Who: Krista Kezbers Ph.D., Research Development Specialist
Where: University of Oklahoma – Tulsa School of Community Medicine
Number of Years in RD: 2.5 years
Length of NORDP Membership: 1.5 years
What’s your history in RD? When and how did you enter the field? What kind of RD work do you do?
I, like many others, got into research development more or less “on accident.” After my PhD, I knew I wanted to pursue a career in research, but I have always had a passion and drive for helping. I found a job as a research development specialist that really combined both research and helping perfectly! I currently consult with faculty, residents, and medical students on potential research projects, assist with research question development, methodology, and statistical design. I also run statistics for research projects and work on manuscript development. Our office as a whole works together on finding, assisting, and submitting grants as well.
What makes working at an academic medicine institution unique?
Working with faculty or students in academic medicine creates an interesting and unique environment. We know that the primary responsibility of academic clinicians is to take great care of their patients while maintaining a high level of knowledge and expertise. We work with these faculty and students to assist them in advancing their research goals while keeping in mind that research may be a smaller part of their career than a traditional faculty member. Academic clinicians are just as passionate about their research areas, but may need additional guidance and support.
What’s your history with NORDP? How have you engaged with the organization (committee work, conferences attended/presented)?
My boss, Heather McIntosh, first introduced me to NORDP in 2017. She explained it as a community of people who are “just like us” and she was right! We have presented posters together and attended both the 2018 and 2019 NORDP conferences. Last year we started the Academic Medicine/Affiliated Medical Center special interest group in order to find other NORDP members in the community.
What relationships have you built as a result of NORDP (new colleagues, connections to institutions where you previously had no point of contact)?
Being a part of NORDP has provided such a high level of resources and connections. Having the list-serv is a constant reminder that research development professionals truly care about helping each other. I have found that we can reach out to any number of NORDP members just to chat or to get advice/feedback and it has been a welcome addition to my knowledge base. We have also met so many people through the monthly AMC special interest group calls.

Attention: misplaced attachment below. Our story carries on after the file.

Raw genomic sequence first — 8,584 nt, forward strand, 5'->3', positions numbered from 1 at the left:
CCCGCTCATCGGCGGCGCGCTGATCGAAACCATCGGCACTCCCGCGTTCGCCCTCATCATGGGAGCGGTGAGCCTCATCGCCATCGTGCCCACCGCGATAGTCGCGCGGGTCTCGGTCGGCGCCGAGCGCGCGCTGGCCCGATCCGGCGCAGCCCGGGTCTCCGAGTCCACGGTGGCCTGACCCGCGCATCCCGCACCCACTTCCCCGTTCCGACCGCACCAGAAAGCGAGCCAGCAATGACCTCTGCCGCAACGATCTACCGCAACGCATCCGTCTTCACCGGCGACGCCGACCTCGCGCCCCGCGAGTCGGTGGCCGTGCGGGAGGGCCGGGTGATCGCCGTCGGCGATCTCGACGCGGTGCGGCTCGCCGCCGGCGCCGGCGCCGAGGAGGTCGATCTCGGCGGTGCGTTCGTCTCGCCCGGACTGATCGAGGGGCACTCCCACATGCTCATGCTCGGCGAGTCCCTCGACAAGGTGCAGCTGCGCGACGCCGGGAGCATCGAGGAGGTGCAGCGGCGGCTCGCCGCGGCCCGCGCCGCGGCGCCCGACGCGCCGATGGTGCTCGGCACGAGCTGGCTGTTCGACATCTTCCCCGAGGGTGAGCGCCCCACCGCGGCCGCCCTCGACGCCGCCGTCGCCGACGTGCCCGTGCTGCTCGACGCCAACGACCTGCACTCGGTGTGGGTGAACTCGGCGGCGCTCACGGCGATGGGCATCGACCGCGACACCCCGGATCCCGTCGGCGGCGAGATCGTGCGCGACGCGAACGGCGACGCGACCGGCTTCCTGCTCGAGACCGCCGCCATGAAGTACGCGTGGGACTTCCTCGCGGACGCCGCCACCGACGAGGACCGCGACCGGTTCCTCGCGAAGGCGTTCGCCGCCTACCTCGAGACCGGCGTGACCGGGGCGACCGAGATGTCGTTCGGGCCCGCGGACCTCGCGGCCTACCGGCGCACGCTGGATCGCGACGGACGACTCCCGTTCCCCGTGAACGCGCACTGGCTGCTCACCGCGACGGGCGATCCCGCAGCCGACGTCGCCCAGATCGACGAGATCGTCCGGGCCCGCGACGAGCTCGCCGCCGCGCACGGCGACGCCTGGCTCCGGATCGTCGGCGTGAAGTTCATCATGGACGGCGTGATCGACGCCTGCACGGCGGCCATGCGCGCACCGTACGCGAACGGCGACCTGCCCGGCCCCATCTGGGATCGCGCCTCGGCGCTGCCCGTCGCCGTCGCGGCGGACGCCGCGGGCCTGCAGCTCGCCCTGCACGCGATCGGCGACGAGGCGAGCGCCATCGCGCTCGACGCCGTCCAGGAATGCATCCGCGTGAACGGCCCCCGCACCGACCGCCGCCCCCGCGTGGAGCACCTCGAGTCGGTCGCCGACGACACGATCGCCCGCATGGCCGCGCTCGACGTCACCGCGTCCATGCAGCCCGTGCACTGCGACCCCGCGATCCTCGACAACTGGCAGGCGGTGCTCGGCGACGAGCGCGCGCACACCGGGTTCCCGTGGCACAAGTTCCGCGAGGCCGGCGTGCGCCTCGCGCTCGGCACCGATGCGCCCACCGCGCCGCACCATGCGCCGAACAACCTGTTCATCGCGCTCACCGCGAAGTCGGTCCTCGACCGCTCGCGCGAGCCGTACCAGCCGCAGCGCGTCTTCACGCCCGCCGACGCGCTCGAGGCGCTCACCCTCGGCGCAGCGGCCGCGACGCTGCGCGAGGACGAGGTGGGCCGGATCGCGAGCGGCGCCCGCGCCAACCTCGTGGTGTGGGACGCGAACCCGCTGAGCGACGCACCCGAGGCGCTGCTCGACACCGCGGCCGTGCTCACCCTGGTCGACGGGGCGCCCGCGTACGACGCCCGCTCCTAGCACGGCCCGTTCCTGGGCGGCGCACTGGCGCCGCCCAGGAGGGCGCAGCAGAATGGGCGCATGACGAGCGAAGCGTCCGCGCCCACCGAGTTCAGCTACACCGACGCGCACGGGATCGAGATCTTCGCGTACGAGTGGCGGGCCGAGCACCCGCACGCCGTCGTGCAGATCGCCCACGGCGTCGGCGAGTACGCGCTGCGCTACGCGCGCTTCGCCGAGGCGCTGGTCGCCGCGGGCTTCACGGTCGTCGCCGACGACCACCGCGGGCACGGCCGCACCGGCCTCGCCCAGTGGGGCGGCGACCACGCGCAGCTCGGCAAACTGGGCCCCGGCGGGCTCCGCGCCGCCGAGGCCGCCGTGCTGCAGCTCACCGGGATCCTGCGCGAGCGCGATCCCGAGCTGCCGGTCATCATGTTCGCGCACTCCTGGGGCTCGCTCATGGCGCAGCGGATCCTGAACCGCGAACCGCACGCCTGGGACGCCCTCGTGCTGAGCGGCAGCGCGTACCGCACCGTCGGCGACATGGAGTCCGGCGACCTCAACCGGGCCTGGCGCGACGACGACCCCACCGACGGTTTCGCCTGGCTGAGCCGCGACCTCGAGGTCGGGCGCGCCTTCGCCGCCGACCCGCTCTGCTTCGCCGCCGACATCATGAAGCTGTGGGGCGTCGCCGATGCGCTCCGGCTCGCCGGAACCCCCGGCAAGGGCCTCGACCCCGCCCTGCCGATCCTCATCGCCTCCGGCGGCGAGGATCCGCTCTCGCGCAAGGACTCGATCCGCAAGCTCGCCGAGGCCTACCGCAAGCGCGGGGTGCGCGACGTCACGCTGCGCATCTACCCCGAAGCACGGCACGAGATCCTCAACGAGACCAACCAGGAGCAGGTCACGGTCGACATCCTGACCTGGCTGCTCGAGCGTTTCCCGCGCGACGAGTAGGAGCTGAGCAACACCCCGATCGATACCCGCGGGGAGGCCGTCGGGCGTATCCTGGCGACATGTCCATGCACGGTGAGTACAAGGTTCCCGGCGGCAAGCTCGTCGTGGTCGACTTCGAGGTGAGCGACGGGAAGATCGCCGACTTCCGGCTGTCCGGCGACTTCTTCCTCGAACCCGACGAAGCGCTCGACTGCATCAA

How has your service to NORDP enhanced your career?
I think in research development it is easy to feel “siloed” because there are not many other people in your local community that do what you do. Being a part of NORDP has allowed me to make connections, but more importantly learn and grow from other RDP’s that I look up to in the field. I feel more confident as a research development professional due to the education and resources available from NORDP.
How do you see that NORDP functions as a resource for RD professionals coming from academic medicine contexts?
It is nice to have research development conversations with others who understand the medical setting. For me specifically, other academic medicine research development professional have bene able to provide me with situation-specific advice, which I am very grateful to have received.
What recommendations do you have for members – particularly RDPs working in an academic medicine setting – to get more involved with NORDP?
Take a great idea or research project from your office and submit it for presentation at the next NORDP conference. Presenting at NORDP is a great venue for making connections while learning more about the profession.
The Academic Medicine Special Interest Group was created in 2018 with the goal of providing resources and professional development opportunities for research development professionals (RDPs) working with clinician-researchers/educators in an academic medicine or affiliated medical center setting. Often times, RDPs working with clinical faculty face unique challenges including working with researchers who have less formal research training and less protected time to conduct research. With this in mind, our group meets monthly via Zoom to discuss the challenges and successes we face working in this research environment. If you are interested in joining our group, please contact Heather McIntosh at email@example.com. You can also join our Circle, Academic Medicine/Affiliated Medical Center.
Compiled by Daniel Campbell, Member Services Committee
NORDP fosters a culture of inclusive excellence by actively promoting and supporting diversity, inclusion and equity in all its forms to expand our worldview, enrich our work, and elevate our profession.